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AI for the public. How public interest theory shifts the discourse on AI

Author: Züger, T., & Asghari, H.
Published in: AI & Society
Year: 2022
Type: Academic articles
DOI: 10.1007/s00146-022-01480-5

AI for social good is a thriving research topic and a frequently declared goal of AI strategies and regulation. This article investigates the requirements necessary in order for AI to actually serve a public interest, and hence be socially good. The authors propose shifting the focus of the discourse towards democratic governance processes when developing and deploying AI systems. The article draws from the rich history of public interest theory in political philosophy and law, and develops a framework for ‘public interest AI’. The framework consists of (1) public justification for the AI system, (2) an emphasis on equality, (3) deliberation/ co-design process, (4) technical safeguards, and (5) openness to validation. This framework is then applied to two case studies, namely SyRI, the Dutch welfare fraud detection project, and UNICEF’s Project Connect, that maps schools worldwide. Through the analysis of these cases, the authors conclude that public interest is a helpful and practical guide for the development and governance of AI for the people.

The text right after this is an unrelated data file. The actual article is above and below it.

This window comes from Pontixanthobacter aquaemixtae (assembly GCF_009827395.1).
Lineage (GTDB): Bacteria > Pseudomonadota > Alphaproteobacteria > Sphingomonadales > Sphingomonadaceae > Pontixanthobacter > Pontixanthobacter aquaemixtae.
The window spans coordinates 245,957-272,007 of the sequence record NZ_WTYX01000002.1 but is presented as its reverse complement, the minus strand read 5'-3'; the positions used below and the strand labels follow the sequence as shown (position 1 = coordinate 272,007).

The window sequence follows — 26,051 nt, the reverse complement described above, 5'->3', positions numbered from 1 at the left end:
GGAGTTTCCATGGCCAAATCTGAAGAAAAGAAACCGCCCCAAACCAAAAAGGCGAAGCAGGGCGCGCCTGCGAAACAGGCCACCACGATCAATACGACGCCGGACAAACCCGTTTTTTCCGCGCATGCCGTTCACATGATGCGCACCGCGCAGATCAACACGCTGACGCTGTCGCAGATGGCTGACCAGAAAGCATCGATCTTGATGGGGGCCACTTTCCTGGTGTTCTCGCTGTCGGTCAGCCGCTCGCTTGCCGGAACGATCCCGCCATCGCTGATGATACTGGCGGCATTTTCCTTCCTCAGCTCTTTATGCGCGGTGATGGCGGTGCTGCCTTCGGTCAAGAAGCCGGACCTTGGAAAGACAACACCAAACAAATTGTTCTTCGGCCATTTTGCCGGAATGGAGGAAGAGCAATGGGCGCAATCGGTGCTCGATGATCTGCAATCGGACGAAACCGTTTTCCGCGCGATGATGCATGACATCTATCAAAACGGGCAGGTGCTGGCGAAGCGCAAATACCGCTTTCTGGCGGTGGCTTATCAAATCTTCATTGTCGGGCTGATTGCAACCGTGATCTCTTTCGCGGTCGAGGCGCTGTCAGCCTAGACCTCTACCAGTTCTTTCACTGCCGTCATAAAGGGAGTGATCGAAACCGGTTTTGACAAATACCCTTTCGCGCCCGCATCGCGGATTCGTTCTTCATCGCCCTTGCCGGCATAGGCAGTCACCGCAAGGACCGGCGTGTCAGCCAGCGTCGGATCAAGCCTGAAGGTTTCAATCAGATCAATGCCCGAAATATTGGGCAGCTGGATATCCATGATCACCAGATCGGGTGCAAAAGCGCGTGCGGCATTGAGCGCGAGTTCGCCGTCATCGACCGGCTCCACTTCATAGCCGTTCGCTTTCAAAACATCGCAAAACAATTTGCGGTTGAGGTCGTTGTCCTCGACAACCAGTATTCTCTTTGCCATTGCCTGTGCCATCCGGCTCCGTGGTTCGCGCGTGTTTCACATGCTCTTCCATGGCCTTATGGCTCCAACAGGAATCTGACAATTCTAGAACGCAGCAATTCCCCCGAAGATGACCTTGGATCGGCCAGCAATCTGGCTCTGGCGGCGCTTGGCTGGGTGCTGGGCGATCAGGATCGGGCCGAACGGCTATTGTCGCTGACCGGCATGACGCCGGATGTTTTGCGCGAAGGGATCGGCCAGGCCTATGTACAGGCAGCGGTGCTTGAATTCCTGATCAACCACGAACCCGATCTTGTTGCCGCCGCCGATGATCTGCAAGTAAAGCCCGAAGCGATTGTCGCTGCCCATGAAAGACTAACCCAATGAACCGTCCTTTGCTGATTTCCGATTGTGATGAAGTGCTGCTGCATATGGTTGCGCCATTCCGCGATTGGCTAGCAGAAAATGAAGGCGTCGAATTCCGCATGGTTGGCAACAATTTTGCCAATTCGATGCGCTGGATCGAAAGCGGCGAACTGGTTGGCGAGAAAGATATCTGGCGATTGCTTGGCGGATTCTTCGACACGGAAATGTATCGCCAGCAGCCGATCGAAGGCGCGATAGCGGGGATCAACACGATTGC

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Connected HIIG researchers

Hadi Asghari, Dr.

Wissenschaftlicher Mitarbeiter: AI & Society Lab

Theresa Züger, Dr.

Leiterin AI & Society Lab & Forschungsgruppe Public Interest AI

Forschungsthema im Fokus

Du siehst Eisenbahnschienen. Die vielen verschiedenen Abzweigungen symbolisieren die Entscheidungsmöglichkeiten von Künstlicher Intelligenz in der Gesellschaft. Manche gehen nach oben, unten, rechts. Manche enden auch in Sackgassen. Englisch: You see railway tracks. The many different branches symbolise the decision-making possibilities of artificial intelligence and society. Some go up, down, to the right. Some also end in dead ends.

Künstliche Intelligenz und Gesellschaft

Die Zukunft der künstliche Intelligenz funktioniert in verschiedenen sozialen Kontexten. Was können wir aus ihren politischen, sozialen und kulturellen Facetten lernen?